The Smart Stepfamily, by Ron Deal (Bethany House Press, 2002). 271 pages.
Churches ignore stepfamilies and, worse, they exclude them, says Ron Deal in his new book, The Smart Step-Family. Deal argues stepfamilies are often treated as the stepchildren of the church, but represent an important, unmet need for ministry and compassion. One-third of all children today live in a step-family home, and current projections indicate that by the year 2010 there will be more stepfamilies in the U.S. than any other type of family. Certainly, most stepfamilies carry a legacy of pain and loss, and the need for grace, healing, and wholeness within a supportive Christian community.
The Smart Step-Family is a sophisticated, compassionate and sober work, fit for the difficult challenges that confront almost all stepfamilies. Deal is a marital therapist and family life minister with a large Arkansas church and has honed his approach through many hours of clinical and church work with troubled, sometimes desperate families. And he has crafted a conversational but tightly organized presentation style appropriate to his nationwide seminar ministry. This is a work which has emerged from the trenches, one which remains true to the daily struggle step-family life, a struggle which Deal willingly embraces.
Yet, as a mental health professional, I was skeptical about reviewing a book that might be placed in the self-help category. Too often, these books dispense easy catch phrases and enthusiastic cheerleading, leaving readers temporarily inspired but unable to make long-term changes or difficult sacrifices. They offer an effervescent cheap thrill rather than a call to long-term commitments and slow, sometimes painful growth. And Christian self-help books sometimes top this off with a naïve, oversimplified use of scripture which fails to deal with the complexity of real life or the important nuances of Scripture. When I began reading Deal’s The Smart Step-Family I expected a sweet but under-nourishing dessert, not the substantial, meaty message that stepfamilies are likely to need.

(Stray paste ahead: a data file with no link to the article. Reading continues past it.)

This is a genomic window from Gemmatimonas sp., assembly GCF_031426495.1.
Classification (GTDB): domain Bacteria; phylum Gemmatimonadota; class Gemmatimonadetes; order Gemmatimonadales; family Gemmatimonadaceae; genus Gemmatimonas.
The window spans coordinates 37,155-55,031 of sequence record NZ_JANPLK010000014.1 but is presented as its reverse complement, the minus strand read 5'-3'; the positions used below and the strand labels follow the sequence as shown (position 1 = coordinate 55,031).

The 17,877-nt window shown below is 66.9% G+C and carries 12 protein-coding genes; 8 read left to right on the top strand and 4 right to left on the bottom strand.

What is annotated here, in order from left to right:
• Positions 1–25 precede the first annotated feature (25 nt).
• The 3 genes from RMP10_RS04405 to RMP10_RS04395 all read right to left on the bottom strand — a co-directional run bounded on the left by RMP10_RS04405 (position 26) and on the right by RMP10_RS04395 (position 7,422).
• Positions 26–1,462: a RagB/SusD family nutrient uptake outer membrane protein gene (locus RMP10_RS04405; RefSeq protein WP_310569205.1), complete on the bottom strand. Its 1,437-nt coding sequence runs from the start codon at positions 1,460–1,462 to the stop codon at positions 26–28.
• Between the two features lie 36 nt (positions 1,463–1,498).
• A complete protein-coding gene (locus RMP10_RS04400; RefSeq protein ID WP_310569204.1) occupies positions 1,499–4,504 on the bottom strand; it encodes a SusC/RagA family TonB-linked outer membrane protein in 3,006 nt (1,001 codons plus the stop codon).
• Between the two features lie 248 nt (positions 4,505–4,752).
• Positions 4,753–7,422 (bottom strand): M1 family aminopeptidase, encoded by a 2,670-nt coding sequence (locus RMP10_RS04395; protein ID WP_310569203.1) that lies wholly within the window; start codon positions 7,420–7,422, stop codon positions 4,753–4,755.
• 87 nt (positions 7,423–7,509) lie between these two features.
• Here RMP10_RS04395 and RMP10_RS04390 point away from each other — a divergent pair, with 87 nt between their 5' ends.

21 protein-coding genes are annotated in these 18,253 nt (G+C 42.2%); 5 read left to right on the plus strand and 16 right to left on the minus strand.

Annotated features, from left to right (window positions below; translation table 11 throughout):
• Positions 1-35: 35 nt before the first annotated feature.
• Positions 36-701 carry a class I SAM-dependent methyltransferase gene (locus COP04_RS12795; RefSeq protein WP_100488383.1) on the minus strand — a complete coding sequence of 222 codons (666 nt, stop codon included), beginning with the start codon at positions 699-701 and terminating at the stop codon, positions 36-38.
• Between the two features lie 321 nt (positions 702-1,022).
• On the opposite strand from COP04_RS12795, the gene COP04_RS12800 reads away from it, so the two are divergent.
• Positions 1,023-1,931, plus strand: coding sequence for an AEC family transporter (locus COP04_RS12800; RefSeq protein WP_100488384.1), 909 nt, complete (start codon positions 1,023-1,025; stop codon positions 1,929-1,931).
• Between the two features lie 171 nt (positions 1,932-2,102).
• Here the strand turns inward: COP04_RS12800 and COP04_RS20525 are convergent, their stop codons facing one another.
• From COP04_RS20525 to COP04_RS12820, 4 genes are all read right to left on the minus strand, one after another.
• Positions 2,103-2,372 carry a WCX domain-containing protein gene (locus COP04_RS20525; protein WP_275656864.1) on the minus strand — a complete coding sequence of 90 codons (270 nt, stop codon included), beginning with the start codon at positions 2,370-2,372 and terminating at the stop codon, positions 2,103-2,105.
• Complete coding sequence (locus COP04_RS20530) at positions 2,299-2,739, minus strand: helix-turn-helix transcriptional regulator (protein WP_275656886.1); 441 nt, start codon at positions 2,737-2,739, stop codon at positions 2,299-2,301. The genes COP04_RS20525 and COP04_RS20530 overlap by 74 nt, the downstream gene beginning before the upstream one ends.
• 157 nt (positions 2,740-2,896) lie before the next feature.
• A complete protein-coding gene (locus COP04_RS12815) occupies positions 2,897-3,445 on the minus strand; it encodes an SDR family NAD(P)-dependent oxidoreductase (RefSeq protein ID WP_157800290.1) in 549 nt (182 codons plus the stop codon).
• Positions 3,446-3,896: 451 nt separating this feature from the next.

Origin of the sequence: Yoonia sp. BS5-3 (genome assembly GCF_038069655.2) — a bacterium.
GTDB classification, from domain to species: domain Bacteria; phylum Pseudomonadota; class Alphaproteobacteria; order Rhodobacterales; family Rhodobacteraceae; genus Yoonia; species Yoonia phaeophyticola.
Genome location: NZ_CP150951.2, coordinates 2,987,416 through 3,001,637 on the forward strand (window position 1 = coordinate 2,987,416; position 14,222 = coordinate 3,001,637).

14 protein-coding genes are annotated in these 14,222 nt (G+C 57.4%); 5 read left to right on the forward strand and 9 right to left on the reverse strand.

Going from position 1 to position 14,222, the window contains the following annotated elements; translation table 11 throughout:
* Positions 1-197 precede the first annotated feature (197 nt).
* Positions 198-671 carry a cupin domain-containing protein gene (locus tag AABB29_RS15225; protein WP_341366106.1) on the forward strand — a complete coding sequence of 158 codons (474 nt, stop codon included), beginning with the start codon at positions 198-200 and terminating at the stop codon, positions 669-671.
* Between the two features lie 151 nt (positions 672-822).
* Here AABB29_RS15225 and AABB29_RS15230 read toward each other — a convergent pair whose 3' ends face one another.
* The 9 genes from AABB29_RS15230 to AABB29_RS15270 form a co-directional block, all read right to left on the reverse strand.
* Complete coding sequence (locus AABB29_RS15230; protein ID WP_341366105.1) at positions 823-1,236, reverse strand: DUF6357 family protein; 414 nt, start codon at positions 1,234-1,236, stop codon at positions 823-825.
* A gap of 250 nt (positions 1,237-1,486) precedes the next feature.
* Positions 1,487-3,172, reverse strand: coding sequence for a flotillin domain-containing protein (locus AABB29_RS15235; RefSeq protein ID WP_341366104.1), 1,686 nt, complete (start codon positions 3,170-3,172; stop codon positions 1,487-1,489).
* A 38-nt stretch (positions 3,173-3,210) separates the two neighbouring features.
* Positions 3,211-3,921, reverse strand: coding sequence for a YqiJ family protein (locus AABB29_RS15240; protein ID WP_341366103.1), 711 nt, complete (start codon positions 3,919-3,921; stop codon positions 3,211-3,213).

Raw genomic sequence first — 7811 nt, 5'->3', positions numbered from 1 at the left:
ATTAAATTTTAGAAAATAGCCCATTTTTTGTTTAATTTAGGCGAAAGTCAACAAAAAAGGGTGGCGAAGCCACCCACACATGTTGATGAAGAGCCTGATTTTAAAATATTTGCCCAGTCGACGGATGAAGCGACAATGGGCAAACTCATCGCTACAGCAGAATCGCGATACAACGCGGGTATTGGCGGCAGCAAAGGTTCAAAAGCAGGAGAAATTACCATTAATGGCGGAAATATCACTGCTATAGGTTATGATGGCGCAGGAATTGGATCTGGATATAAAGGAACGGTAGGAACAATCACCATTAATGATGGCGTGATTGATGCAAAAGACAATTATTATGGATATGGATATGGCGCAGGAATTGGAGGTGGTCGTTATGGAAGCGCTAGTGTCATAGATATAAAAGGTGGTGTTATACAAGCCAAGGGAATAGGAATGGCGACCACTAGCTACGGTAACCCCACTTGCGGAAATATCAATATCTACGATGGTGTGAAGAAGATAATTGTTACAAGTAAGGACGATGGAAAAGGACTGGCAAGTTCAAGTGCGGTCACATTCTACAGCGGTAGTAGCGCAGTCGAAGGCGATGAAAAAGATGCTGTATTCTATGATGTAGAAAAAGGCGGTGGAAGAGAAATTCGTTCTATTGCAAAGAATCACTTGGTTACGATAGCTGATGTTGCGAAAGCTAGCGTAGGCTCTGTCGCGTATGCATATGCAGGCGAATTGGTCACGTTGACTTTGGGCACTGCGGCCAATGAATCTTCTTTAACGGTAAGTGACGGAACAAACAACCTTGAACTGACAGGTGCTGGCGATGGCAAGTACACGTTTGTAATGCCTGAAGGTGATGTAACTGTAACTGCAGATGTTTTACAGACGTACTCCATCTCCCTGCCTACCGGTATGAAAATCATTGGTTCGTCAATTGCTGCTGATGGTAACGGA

I was mistaken about The Smart Step-Family—a book with a message meant to minister directly to step-families, both existing step-families and adults contemplating re-marriage. It is a how-to book of step-family life, practical and solution-oriented. Each chapter contains examples and stories from step-family life, clear instructions for making positive changes, questions for further discussion, and assignments for promoting family understanding and healing. Throughout the book Deal maintains a careful balance between empathy for the pain of family members and insistence that they make the difficult commitments necessary to foster step-family life. He advocates a tough love approach in the best sense of the term: heavy on love and acceptance, but never abandoning the demand for responsible, self-sacrificing family life.
The tone and overall approach of this work are best summed up in one of the many vignettes which pepper the work: “A man once drove six hours to talk with me about his stepchildren and marriage. He hoped that once I heard him describe the sea of oppositions he was facing, I would give him permission to leave the marriage. I did not (and he was terribly annoyed). …Avoiding divorce by tolerating a miserable marriage, I suggested, does not honor God. Commitment requires that you strive for a better life together, even when you don’t feel like putting forth your best effort or have convinced yourself the marriage should have never happened in the first place.”
Like most families, The Smart Step-Family book has a normal share of imperfections. For instance, I found some of the chapter titles and summary phrases a bit too cute and catchy. But my complaints are only stylistic, and I doubt that Deal’s intended audience will care. They are likely to have more pressing problems and needs that Deal addresses in direct and capable fashion. Deal likens the journey of step-families to Israel’s forty-year trip to the Promised Land. If this is an apt comparison, then step-family members are likely to feel that this book is something of an oasis in a dry and barren wilderness. I can heartily recommend it to them, as well as to pastors, other church leaders and Christian therapists.
Daniel Morehead is a psychiatrist and psychotherapist currently in private practice. He is the supervising psychiatrist for the Samaritan Center for Pastoral Counseling. He, his wife and three sons live in Austin, Texas.
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